Rob Shura is devastated over the loss of his dog Pippin. When Pippin got caught in an illegal hunting trap, Shura had to watch as she died in his arms. He is now determined to have trapping banned in provincial parks.
Shura walks his two dogs, Pippin and Mary, through the trails at Grand Beach Provincial Park in Manitoba, Canada three or four times a week. On November 22nd, while out on their usual walk, tragedy struck. Shura was walking when he heard Pippin let out a yelp about 30 feet from the hiking trail. Shura rushed to find Pippin’s head caught in a Conibear 220, a metal trap used to kill animals like raccoons, badgers, foxes and beavers. “It was horrifying. I immediately rushed to her and I tried to pry it off with my hands. I couldn’t budge it. I tried to press the springs with my hands and I couldn’t,” said Shura.
Instead Shura had to watch as Pippin died in his arms. He sat and wept in the snow next to her for a long time. “It was just complete hysterical shock,” he said. “To be quite honest I remained that way for quite some time…I was just weeping over her body. I can still remember her looking at me.” He then untied the trap from the tree it was attached to and carried her out of the woods.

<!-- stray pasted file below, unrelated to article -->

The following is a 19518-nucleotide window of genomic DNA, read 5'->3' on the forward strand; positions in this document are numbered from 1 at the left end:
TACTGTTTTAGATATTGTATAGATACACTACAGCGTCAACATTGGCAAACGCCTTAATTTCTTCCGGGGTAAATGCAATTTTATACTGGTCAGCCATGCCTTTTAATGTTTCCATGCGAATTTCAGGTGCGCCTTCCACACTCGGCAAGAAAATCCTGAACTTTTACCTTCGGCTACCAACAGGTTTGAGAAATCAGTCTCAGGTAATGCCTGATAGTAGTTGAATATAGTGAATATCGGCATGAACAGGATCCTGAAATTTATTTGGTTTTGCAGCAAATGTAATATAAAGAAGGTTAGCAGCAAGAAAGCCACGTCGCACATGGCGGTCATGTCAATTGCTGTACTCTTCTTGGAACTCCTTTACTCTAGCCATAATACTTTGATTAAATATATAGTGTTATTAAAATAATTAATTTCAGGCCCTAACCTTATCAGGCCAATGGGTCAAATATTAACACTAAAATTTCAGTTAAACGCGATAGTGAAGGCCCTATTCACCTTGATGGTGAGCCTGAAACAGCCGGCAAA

When Shura reported the incident he was shocked to find out from a conservation officer with Manitoba Conservation that trapping was permitted in many provincial parks. “I really think that the ministry is negligent and incompetent in this situation.” Shura said. “They have not protected the public. They haven’t notified the public of potential danger.” He further learned that the trap that took Pippin’s life was set illegally.
Shura now wants to protect other animals and the public from the horror that he and Pippin endured. He wants trapping better regulated and banned from Grand Beach Provincial Park. He has started a Facebook page about Pippin and is urging people to contact their MLA and Premier Greg Selinger to push for a ban on trapping in provincial parks.